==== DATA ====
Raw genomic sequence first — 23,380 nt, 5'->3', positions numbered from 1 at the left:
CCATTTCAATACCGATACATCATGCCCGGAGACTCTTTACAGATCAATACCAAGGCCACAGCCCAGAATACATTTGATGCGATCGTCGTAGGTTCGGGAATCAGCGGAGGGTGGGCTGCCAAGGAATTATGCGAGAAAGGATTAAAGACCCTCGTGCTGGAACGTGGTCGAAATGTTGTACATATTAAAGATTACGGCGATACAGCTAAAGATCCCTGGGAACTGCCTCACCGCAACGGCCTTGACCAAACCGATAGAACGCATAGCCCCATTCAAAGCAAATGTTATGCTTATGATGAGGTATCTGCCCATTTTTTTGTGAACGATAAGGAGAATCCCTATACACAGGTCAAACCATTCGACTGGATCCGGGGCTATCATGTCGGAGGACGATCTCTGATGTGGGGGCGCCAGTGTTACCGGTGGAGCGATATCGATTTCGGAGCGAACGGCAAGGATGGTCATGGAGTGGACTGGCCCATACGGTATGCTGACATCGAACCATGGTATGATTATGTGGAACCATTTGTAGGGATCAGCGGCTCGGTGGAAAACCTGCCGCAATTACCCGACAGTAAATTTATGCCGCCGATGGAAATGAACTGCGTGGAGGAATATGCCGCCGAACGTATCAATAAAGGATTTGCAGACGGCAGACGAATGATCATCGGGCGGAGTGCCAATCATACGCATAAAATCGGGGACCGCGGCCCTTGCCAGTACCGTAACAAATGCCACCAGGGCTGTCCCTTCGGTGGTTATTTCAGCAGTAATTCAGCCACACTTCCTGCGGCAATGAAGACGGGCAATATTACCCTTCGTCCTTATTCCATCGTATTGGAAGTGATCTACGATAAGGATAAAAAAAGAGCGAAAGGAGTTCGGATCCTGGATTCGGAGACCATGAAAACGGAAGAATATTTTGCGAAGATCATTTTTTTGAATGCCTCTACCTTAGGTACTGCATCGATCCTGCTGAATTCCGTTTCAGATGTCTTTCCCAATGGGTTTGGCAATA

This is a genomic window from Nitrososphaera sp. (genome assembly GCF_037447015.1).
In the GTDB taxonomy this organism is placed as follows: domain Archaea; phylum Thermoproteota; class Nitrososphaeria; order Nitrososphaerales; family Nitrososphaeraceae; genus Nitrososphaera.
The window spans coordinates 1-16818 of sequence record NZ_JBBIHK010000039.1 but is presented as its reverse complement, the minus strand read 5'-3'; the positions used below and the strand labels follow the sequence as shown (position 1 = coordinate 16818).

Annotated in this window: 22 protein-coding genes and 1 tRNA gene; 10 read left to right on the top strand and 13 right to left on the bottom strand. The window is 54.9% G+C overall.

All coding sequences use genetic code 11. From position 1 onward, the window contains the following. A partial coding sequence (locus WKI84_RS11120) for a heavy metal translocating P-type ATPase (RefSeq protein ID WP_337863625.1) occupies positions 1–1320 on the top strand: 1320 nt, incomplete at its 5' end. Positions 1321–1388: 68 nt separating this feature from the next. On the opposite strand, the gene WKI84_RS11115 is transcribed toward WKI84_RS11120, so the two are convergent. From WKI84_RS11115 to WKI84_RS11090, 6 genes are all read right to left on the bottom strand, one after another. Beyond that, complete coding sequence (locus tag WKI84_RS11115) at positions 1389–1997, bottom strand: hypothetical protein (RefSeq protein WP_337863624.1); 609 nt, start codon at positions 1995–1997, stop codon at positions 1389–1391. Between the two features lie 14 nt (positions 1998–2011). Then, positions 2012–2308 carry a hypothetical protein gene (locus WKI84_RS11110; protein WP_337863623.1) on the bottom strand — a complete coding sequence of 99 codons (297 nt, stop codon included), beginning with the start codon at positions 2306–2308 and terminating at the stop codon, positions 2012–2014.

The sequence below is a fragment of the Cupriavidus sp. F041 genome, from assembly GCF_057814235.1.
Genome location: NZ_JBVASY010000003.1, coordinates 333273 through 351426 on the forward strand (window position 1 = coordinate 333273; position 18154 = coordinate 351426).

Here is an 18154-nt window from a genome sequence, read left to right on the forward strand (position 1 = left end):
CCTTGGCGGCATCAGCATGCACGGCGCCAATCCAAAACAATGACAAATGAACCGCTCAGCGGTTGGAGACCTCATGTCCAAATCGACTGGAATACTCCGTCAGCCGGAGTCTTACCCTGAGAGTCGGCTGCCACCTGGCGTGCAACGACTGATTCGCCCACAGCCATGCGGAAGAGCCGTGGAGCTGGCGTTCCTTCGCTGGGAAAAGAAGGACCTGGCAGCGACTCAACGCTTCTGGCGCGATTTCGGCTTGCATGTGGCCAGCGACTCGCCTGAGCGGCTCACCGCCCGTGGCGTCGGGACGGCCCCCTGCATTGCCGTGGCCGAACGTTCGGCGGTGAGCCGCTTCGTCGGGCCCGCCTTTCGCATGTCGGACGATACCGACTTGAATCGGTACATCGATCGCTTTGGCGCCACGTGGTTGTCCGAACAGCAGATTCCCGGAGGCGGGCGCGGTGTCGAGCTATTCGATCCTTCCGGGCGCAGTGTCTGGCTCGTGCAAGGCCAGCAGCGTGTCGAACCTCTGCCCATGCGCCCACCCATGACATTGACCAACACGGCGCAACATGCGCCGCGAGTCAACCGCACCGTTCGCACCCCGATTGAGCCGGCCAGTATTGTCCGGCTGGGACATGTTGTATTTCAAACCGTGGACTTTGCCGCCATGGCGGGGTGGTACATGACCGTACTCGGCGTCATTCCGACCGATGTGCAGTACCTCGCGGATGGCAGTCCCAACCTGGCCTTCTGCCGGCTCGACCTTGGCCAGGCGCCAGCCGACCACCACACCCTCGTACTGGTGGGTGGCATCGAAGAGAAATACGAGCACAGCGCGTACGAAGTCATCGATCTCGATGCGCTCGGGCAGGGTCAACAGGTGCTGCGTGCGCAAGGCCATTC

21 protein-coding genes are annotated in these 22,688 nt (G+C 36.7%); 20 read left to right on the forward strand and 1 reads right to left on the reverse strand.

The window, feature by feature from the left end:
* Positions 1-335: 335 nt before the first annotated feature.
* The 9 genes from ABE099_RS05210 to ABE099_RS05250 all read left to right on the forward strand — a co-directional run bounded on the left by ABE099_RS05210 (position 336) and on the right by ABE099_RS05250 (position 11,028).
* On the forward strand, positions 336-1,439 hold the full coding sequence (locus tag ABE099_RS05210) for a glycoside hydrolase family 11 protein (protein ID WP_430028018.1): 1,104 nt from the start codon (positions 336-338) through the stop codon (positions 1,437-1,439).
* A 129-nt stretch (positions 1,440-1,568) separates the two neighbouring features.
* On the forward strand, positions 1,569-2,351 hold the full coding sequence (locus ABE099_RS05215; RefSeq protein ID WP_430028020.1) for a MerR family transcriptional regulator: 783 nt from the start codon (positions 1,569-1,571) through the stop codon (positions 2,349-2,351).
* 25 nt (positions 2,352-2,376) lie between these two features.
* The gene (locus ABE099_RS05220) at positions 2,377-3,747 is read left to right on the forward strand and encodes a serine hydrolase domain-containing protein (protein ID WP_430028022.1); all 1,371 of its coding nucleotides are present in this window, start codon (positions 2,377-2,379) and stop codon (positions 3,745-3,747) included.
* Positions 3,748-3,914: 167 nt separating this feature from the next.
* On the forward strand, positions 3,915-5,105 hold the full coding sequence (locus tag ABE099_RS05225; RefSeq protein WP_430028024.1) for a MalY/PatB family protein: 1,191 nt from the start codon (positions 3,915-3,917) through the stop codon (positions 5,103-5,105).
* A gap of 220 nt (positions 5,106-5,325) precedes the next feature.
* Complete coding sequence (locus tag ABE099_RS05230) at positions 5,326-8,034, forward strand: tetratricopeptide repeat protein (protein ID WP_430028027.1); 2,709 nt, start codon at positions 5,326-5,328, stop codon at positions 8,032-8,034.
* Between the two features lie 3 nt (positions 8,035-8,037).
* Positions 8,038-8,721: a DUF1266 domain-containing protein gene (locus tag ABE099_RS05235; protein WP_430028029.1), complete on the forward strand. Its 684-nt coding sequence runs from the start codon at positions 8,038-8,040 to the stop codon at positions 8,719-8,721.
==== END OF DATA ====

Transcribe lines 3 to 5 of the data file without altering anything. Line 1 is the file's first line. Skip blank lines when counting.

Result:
This is a genomic window from Nitrososphaera sp. (genome assembly GCF_037447015.1).
In the GTDB taxonomy this organism is placed as follows: domain Archaea; phylum Thermoproteota; class Nitrososphaeria; order Nitrososphaerales; family Nitrososphaeraceae; genus Nitrososphaera.
The window spans coordinates 1-16818 of sequence record NZ_JBBIHK010000039.1 but is presented as its reverse complement, the minus strand read 5'-3'; the positions used below and the strand labels follow the sequence as shown (position 1 = coordinate 16818).